3 Biotech (2018) 8:258
Bioconversion of lignite humic acid by white-rot fungi
and characterization of products
· Yunyun Li
· Yuansong Liao
· Huirong Ma
· Jianjun Wu
· Yixin Zhang
· Jinghua Yao
Received: 6 January 2018 / Accepted: 7 May 2018 / Published online: 14 May 2018
© Springer-Verlag GmbH Germany, part of Springer Nature 2018
Lignite humic acids (LHAs) were sequentially separated from lignite with aqueous NaOH and HCl and biotreated by an
isolated fungus WF8. The liquid product (LP), residues (RS) and LHAs were analyzed using a Fourier transform infrared
spectrometer (FTIR) and a proton nuclear magnetic resonance (
H NMR). Three main enzymes in WF8 (i.e., lignin peroxi-
dase, manganese peroxidase and laccase) were also measured and analyzed with and without LHAs. The results show that
LHAs can induce the ligninolytic enzymes. The oxidation and hydrogenation reactions proceeded to some extent, aromatic-
ity in LHAs and carboxyl in LP decreased, and LHAs were converted into simpler LP via biochemical reactions by WF8.
Keywords Lignite humic acids · Fungus · Bioconversion · Products analysis
LHAs Lignite humic acids
LP Liquid product
FTIR Fourier transform infrared
NMR Nuclear magnetic resonance
LiP Lignin peroxidase
MnP Manganese peroxidase
ABTS 2,2-Azinobis (3-ethylbenzthiazoline-6-sulfonate)
DMSO Dimethyl sulfoxide-d
Lignite reserves in China are about 130 billion tons,
accounting for 12.4% of lignite reserves worldwide (Yao
et al. 2015). However, lignite hasn’t been utilized eﬃciently
and is also a potential threat to the environment (Xiao et al.
2010; Yu et al. 2013; Zhang et al. 2015). Lignite contains
up to 30–80% of humic acids. To better utilize lignite, it has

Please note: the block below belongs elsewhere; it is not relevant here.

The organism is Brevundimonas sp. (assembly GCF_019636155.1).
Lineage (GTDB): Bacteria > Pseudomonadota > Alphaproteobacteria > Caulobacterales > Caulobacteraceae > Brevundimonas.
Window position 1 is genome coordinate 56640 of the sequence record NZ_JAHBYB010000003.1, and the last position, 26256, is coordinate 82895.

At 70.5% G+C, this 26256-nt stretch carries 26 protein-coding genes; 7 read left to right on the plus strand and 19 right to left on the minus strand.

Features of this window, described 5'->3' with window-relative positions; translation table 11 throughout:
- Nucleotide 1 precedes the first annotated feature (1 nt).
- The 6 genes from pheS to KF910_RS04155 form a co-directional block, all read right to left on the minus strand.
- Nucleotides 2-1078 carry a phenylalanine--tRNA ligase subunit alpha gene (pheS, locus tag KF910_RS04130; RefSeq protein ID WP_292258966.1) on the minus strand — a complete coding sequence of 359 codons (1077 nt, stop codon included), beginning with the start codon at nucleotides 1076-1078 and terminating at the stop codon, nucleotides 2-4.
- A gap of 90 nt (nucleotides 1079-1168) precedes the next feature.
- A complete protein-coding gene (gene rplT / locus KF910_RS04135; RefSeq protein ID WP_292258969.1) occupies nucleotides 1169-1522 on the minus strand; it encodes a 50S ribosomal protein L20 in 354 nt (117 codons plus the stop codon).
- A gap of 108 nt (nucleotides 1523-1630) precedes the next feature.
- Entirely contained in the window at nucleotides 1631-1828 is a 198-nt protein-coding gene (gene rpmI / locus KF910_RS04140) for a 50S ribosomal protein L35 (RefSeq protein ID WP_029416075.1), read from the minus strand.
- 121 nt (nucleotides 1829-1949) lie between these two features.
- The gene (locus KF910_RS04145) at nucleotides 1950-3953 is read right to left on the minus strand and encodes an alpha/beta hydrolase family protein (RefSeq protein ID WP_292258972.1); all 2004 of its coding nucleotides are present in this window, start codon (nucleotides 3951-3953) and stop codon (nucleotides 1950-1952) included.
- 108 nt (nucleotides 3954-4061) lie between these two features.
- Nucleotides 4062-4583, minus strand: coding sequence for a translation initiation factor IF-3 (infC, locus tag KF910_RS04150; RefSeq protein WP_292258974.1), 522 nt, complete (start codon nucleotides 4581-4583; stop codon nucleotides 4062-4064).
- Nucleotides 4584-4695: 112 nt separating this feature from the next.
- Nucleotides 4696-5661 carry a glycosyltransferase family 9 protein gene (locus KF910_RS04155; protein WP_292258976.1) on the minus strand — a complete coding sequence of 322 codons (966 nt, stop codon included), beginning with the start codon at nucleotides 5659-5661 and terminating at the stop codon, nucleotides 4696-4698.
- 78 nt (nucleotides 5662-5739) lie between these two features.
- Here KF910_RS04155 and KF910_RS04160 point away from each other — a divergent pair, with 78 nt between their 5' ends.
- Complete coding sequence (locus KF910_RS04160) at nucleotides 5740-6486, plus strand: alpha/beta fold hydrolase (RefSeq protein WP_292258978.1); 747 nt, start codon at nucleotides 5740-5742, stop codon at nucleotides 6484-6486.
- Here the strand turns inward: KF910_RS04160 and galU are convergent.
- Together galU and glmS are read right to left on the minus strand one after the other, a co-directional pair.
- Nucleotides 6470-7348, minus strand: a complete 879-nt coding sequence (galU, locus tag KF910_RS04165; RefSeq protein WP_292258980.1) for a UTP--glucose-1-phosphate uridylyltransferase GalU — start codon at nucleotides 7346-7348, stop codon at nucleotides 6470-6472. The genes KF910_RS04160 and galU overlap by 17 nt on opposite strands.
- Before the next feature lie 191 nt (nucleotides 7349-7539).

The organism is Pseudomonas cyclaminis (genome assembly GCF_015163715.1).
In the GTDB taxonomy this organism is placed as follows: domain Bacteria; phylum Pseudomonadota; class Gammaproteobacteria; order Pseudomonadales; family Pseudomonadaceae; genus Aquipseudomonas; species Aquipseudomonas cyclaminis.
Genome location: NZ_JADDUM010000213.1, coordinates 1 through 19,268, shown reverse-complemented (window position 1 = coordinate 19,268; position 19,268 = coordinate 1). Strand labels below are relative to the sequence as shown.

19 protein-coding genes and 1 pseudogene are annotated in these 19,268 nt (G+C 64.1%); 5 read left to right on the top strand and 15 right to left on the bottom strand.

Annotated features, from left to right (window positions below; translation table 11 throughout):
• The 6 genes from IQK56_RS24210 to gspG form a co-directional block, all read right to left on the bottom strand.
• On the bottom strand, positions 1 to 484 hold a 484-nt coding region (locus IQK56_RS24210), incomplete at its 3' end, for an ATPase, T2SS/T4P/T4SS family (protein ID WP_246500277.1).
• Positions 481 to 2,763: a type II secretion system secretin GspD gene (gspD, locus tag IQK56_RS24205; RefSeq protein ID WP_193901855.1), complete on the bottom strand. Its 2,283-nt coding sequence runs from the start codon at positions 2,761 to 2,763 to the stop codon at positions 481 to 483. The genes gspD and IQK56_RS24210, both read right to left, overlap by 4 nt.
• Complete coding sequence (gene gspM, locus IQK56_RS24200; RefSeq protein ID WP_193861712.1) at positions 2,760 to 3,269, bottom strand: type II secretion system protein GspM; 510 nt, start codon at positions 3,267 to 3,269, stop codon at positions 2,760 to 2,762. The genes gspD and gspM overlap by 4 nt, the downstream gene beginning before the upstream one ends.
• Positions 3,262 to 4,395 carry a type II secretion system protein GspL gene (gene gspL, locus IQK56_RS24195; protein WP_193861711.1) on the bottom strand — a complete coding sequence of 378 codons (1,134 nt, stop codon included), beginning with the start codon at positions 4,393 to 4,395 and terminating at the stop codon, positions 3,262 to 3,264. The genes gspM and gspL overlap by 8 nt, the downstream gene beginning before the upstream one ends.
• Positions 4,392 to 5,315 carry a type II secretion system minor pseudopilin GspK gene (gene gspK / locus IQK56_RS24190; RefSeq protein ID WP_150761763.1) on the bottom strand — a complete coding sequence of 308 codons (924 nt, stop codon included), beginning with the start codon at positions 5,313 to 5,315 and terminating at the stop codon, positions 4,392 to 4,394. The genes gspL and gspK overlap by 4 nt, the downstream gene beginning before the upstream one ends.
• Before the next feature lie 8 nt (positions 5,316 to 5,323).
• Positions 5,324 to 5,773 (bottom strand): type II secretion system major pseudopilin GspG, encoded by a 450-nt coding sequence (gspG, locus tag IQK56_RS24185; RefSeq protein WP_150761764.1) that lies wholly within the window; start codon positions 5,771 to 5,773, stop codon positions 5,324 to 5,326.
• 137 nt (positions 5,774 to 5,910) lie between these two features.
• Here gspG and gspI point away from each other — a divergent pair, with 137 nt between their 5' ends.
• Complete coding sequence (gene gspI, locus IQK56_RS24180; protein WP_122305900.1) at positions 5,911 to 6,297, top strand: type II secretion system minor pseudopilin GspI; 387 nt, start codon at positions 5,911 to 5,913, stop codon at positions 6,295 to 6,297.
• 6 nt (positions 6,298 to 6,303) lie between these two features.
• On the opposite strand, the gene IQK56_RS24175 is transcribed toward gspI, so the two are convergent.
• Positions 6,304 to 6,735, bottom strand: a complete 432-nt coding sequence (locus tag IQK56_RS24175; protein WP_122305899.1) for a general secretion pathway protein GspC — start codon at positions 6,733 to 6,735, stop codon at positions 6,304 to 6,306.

been proposed to convert humic acids to chemical products
with higher added values (Willmann and Fakoussa 1997).
However, the application of lignite-based humic acids is lim-
ited by its high molecular weight, low solubility in water,
poor activity and safety concerns. To expand the application
range and increase its added value and activity, lignite humic
acids (LHAs) can be converted into some simpler products,
such as fulvic acids.
Currently, compared to the other conventional conversion
procedures, biodegradation/bioconversion is safe, environ-
mentally friendly and energy eﬃcient (Fakoussa and Frost
1999; Gramss et al. 1999; Steﬀen et al. 2002; Yao et al.
2015; Zavarzina et al. 2004; Ziegenhagen and Hofrichter
1998). Separated from lignite, LHAs are simpler than lig-
nite and have more similarities to lignite than other model
compounds (e.g., benzoic acid, phenol, pyrrole, etc.). Thus,
bioconversion of LHAs can not only provide useful informa-
tion for lignite bioconversion, but also have the capability of
producing soluble active low-molecular materials.
LHAs are complex mixtures of polydisperse, polyelectro-
lyte-like molecules with irregular structures (Grinhut et al.
2011). LHAs are hard to be degraded by microorganisms,
and the products are diﬃcult to analyze. Currently, system-
atic studies on LHAs bioconversion mechanism is still lack-
ing, therefore, not fully understood.
In the present investigation, we separated LHAs from lig-
nite, biotreated LHAs using an isolated fungus and examined
the bioconversion of LHAs.
* Jinghua Yao
Key laboratory of Coal Processing and Eﬃcient Utilization,
Ministry of Education, China University of Mining
and Technology, 1 University Road, Xuzhou 221116, China